March 09, 2011
Harvard Law School Professor Jonathan Zittrain appeared on the Mar. 9 edition of American Public Media’s Marketplace Tech Report to discuss the Cybersecurity and Internet Freedom Act of 2011, introduced last year by Senators Joe Lieberman, Susan Collins, and Thomas Carper.
The proposal originally granted the president authority to request that service providers restrict Internet access or shut down traffic from certain countries in the event of a “cyber emergency,” and subsequently became widely referred to as the “Internet kill switch” bill. The Act was re-introduced in February and revised to emphasize the role of the Department of Homeland Security in such an emergency.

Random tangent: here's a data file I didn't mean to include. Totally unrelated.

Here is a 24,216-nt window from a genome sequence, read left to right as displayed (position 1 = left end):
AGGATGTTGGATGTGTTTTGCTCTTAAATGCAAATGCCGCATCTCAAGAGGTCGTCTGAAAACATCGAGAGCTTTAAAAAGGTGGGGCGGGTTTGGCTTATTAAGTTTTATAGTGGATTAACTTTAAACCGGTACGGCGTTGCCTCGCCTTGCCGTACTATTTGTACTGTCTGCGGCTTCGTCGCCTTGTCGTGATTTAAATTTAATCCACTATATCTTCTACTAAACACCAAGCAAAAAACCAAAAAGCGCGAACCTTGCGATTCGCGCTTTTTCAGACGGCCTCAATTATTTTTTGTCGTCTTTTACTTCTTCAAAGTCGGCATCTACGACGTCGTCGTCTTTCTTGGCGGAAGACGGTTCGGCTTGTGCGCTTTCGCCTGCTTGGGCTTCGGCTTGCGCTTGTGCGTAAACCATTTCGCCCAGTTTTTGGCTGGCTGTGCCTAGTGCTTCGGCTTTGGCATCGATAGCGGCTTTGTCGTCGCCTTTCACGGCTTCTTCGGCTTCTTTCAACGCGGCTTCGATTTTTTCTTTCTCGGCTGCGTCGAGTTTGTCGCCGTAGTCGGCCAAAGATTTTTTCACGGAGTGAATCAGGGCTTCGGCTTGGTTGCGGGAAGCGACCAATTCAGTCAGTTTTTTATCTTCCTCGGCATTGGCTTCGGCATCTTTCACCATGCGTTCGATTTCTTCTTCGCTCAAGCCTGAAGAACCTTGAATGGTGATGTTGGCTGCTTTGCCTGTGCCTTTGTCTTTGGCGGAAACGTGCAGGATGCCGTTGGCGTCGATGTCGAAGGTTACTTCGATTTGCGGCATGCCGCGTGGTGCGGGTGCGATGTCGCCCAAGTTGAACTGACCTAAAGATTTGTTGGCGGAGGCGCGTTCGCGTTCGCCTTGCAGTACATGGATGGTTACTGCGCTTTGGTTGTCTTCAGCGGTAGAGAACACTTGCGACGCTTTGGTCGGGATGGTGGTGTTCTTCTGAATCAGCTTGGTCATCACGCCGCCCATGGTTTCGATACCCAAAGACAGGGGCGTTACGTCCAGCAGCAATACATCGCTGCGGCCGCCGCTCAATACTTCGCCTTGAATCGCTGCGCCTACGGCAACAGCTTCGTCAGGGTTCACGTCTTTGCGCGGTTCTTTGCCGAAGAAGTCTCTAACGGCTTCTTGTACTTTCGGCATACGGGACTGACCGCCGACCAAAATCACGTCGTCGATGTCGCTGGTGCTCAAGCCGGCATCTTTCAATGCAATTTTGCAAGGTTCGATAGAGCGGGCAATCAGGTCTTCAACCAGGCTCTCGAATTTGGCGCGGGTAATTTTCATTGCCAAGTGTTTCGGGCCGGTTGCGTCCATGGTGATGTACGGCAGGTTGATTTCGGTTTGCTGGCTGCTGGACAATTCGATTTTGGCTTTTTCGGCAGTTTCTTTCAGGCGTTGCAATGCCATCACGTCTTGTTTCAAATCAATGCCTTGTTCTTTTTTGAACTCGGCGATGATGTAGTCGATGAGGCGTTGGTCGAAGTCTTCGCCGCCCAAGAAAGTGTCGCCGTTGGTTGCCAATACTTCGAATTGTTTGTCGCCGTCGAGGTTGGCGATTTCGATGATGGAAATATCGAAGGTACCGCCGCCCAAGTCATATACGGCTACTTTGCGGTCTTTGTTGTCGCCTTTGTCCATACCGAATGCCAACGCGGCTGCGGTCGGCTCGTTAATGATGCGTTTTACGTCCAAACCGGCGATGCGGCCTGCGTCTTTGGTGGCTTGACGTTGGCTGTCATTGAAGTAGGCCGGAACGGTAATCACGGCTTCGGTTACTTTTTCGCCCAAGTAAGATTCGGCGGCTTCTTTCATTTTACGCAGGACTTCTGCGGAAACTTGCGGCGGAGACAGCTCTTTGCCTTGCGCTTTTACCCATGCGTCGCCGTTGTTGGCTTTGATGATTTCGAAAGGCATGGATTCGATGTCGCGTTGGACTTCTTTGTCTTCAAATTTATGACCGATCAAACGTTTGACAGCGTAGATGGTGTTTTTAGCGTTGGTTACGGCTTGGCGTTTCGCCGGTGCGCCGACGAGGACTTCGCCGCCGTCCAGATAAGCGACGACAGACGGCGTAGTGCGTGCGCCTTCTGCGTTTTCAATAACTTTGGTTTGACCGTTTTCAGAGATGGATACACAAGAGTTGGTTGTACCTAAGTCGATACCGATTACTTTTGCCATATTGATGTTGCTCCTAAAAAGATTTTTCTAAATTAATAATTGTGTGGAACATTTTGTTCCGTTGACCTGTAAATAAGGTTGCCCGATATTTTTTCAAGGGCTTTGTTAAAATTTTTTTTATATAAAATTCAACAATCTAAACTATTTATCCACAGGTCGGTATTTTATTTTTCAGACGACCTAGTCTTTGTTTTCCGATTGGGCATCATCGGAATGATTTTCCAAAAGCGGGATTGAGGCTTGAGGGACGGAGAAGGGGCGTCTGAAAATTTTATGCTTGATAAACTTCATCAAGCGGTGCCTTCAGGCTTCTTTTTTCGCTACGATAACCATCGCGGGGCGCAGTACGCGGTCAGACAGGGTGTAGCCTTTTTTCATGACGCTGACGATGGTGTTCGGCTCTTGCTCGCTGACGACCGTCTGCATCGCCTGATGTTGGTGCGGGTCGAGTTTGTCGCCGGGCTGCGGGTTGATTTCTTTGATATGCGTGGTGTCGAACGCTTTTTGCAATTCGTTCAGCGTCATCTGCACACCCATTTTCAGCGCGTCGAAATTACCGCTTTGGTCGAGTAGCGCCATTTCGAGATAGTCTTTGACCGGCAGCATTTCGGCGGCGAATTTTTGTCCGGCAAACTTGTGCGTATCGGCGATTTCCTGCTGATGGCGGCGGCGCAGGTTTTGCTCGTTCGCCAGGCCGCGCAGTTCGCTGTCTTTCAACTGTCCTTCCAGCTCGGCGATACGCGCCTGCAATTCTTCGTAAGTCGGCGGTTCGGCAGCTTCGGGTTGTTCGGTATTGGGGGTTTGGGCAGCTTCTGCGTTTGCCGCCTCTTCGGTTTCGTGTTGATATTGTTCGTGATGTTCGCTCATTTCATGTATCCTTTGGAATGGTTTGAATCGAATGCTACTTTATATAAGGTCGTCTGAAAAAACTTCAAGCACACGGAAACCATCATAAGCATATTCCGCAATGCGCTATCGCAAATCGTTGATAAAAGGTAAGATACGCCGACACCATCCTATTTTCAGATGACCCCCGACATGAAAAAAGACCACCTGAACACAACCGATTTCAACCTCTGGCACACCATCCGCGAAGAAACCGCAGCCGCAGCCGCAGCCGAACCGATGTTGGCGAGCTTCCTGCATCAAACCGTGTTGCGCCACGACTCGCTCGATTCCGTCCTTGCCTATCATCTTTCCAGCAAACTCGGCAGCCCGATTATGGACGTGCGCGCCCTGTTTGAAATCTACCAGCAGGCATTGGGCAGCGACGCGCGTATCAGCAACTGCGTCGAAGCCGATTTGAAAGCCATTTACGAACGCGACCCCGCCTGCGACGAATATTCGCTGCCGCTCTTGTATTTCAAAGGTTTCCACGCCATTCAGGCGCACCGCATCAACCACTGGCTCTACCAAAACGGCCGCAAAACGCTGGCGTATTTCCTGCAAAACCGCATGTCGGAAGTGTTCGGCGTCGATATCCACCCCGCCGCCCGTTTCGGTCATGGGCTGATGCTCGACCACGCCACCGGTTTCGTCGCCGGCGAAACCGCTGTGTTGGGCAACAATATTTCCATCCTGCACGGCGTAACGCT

According to Zittrain, although the bill has raised concerns about governmental control over public and private networks in light of recent events in Egypt and Libya, the configuration of the Internet “doesn’t avail itself that easily conventionally of one single circuit-breaker.” Zittrain also asserts his belief that “the framers of this bill … aren’t out to take over the Internet.” Instead, he states: “I’m pretty persuaded that they believe there’s a real risk out there that you could have, if not a kill switch by a government, as we’ve seen attempted in Libya or Egypt, but rather, a real disruption” of critical infrastructure.
Zittrain is the co-founder and faculty co-director of the Berkman Center for Internet and Society. In 2010, he was appointed to the faculty of the Harvard School of Engineering and Applied Sciences (SEAS) as professor of computer science. His latest book is "The Future of the Internet and How to Stop It".